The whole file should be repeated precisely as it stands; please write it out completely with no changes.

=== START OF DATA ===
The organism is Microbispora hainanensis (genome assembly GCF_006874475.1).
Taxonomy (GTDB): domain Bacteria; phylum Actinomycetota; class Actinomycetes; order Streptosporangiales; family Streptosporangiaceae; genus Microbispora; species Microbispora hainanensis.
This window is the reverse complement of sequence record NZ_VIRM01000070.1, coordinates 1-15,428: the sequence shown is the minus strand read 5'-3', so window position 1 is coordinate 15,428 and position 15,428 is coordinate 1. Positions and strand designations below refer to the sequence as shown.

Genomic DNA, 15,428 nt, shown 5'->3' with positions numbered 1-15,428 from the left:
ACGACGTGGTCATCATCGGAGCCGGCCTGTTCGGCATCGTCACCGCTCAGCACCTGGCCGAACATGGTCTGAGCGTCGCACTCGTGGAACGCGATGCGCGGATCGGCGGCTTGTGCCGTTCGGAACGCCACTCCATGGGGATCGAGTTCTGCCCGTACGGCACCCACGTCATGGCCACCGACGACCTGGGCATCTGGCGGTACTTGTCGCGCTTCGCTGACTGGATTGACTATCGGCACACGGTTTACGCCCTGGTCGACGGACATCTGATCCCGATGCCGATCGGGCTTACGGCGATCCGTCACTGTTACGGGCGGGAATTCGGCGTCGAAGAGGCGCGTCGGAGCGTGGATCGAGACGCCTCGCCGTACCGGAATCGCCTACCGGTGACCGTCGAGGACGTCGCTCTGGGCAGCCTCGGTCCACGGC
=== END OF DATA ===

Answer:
The organism is Microbispora hainanensis (genome assembly GCF_006874475.1).
Taxonomy (GTDB): domain Bacteria; phylum Actinomycetota; class Actinomycetes; order Streptosporangiales; family Streptosporangiaceae; genus Microbispora; species Microbispora hainanensis.
This window is the reverse complement of sequence record NZ_VIRM01000070.1, coordinates 1-15,428: the sequence shown is the minus strand read 5'-3', so window position 1 is coordinate 15,428 and position 15,428 is coordinate 1. Positions and strand designations below refer to the sequence as shown.

Genomic DNA, 15,428 nt, shown 5'->3' with positions numbered 1-15,428 from the left:
ACGACGTGGTCATCATCGGAGCCGGCCTGTTCGGCATCGTCACCGCTCAGCACCTGGCCGAACATGGTCTGAGCGTCGCACTCGTGGAACGCGATGCGCGGATCGGCGGCTTGTGCCGTTCGGAACGCCACTCCATGGGGATCGAGTTCTGCCCGTACGGCACCCACGTCATGGCCACCGACGACCTGGGCATCTGGCGGTACTTGTCGCGCTTCGCTGACTGGATTGACTATCGGCACACGGTTTACGCCCTGGTCGACGGACATCTGATCCCGATGCCGATCGGGCTTACGGCGATCCGTCACTGTTACGGGCGGGAATTCGGCGTCGAAGAGGCGCGTCGGAGCGTGGATCGAGACGCCTCGCCGTACCGGAATCGCCTACCGGTGACCGTCGAGGACGTCGCTCTGGGCAGCCTCGGTCCACGGC